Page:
Artificial intelligence and employment: what innovations for the future of work?

artificial intelligence

The potential of artificial intelligence (AI) applications in tomorrow’s workplace is both exciting and frightening. Yes, AI applied to the employment sector is scary, but it also offers solutions for the future. What are the real risks of artificial intelligence? Is AI a threat to jobs? How can AI positively transform the human resources industry?

There is a myth around artificial intelligence course in Bangalore: very complex to create and manipulate, it would be reserved for a handful of enlightened scientists. In fact, it only takes a little basic programming knowledge to create a very simple AI. Today, more and more developers want to train in AI and its different verticals.

AI is democratizing. Another myth, AIs could go out of their way to take power over mankind. Let’s be clear, AIs are programmed to be autonomous and efficient in the tasks assigned to them, and only these. Mainly geared towards performing repetitive tasks, AIs are still far from being able to think like us.

Will AI lead to massive job cuts?

Most studies corroborate that many professions are doomed to disappear. However, a large number of new professions requiring AI skills will emerge at the same time: data scientist, linguistic programmer, etc. Jobs will also be created around the skills necessary to manage and maintain AIs, prevent risks associated with the use of personal data, and improve communication between humans and machines.

In innovative tech recruiting, AI can bring very positive changes to our societies, provided it is used ethically and prudently, especially in the human resources sector, which above all concerns people. Here are 4 major changes that intelligence training in Bangalore is bringing to our business …

Find the right developer for the right job, instantly

An increasingly complex set of skills criteria today constitute a developer’s portfolio. Controlled technologies, location, soft skills, active or passive research, are all information that should be intelligently processed to allow the best “matching” between candidates and the positions to be filled, in real time. The time saved for both recruiter and candidate is considerable when the profiles most likely to match an offer are automatically matched.

Reducing cognitive biases

An AI cannot be influenced by information relating to the social status, gender, physical aspects or origins of applicants. Likewise, unlike humans, she will not be able to arbitrarily feel a “feeling” for a candidate, to the point of positively or negatively influencing the outcome of recruitment. The likelihood of discrimination is considerably reduced.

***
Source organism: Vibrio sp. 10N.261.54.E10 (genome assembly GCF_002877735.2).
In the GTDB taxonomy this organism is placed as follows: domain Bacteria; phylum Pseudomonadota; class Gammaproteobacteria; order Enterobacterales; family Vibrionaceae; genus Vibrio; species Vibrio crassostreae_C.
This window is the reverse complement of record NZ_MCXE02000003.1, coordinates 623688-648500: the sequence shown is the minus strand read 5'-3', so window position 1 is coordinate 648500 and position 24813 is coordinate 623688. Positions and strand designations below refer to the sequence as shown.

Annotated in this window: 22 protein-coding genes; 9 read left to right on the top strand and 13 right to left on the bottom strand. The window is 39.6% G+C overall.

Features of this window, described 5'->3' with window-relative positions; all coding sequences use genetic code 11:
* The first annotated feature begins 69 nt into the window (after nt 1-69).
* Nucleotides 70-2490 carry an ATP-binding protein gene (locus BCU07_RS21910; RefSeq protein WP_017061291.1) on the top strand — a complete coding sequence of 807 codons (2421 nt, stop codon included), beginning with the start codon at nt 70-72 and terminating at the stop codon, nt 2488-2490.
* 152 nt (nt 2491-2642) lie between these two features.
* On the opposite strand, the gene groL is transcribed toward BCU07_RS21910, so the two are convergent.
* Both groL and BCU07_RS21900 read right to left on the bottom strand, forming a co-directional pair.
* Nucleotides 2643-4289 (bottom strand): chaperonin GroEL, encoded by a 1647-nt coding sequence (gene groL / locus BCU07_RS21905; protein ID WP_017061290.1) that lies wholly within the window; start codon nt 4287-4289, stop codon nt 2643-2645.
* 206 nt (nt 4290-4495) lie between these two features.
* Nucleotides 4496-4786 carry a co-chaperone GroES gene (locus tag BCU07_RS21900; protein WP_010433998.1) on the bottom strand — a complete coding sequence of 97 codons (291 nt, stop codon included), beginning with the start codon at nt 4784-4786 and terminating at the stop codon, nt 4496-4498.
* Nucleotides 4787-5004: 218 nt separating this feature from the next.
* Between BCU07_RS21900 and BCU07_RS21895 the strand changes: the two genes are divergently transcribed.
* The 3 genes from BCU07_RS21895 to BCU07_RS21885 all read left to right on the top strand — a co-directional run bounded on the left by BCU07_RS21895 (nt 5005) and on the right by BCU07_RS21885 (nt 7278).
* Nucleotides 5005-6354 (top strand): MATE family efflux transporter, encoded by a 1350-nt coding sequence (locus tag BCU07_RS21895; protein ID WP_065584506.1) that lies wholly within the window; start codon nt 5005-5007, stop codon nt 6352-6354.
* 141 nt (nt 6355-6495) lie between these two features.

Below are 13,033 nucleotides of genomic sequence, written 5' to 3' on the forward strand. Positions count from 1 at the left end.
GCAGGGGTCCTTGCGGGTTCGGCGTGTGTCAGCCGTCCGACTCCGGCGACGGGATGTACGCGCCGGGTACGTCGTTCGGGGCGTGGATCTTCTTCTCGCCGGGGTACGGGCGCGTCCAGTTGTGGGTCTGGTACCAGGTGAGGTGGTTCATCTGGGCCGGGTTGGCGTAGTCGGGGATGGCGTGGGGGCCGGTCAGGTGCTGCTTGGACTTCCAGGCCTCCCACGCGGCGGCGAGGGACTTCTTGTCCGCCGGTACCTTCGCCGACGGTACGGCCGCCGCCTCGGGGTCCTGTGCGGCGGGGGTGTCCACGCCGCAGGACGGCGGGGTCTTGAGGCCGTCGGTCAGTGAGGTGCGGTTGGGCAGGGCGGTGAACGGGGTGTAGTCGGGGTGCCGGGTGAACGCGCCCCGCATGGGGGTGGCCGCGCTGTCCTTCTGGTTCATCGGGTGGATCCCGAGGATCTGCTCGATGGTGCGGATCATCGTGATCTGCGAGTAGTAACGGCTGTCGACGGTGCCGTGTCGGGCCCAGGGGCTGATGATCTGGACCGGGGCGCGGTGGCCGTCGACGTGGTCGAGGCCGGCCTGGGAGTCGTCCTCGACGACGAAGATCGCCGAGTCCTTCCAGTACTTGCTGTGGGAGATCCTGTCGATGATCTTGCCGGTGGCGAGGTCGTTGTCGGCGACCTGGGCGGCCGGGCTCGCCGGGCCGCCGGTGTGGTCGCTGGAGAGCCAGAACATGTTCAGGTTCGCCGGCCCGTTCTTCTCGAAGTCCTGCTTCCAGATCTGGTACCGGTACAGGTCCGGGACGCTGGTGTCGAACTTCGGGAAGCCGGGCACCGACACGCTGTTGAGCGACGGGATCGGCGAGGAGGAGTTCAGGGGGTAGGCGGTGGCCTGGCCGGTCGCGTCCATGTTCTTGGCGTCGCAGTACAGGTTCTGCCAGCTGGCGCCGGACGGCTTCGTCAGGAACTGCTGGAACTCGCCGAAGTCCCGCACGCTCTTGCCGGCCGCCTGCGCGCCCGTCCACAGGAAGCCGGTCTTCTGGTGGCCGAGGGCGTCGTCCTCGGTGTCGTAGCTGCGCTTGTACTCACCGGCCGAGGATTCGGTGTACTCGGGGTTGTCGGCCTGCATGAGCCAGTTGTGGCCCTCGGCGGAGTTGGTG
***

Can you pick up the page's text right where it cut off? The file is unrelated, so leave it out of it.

Improving the candidate experience

AI can make a difference with robots that can assist and encourage candidates throughout the hiring process. A collection of wishes and automated planning of the various phases of the recruitment process (interviews, technical tests) are also decisive for recruiters. RNs are always available if candidates or recruiters need information or help. However, for both of them, maintaining several hiring processes in parallel is grueling. By allowing candidates to speak to only one intermediary, an artificial assistant greatly simplifies communications.

Adaptive technical tests

Artificial intelligence will structurally change the world of work. In the sector of recruitment and human resources which are above all based on a key factor, the human being, if obvious benefits can already be foreseen, let us remain vigilant on what we entrust to robots. Let us continue to use artificial intelligence as one decision support tool among others, while maintaining the safeguard that represents the final human decision making.

initiative raises serious ethical questions in the scientific community.

The project, called the National Data Analytics Solution (NDAS), is to use statistics and artificial intelligence (AI) to target people at risk of committing or becoming victims of armed attacks.

The goal of NDAS is to offer therapy or help to people at risk. The police do not intend to use it to arrest people targeted by the system, but rather to assist social services and the health system, project police director Iain Donnelly told New Scientist .

The team behind NDAS has already collected more than a terabyte of data from at least 5 million Britons. These people can be traced from the information contained in this database.

Project officials say they are working with the UK Information Commissioner’s office, responsible for enforcing privacy laws, to uphold the notion of privacy.

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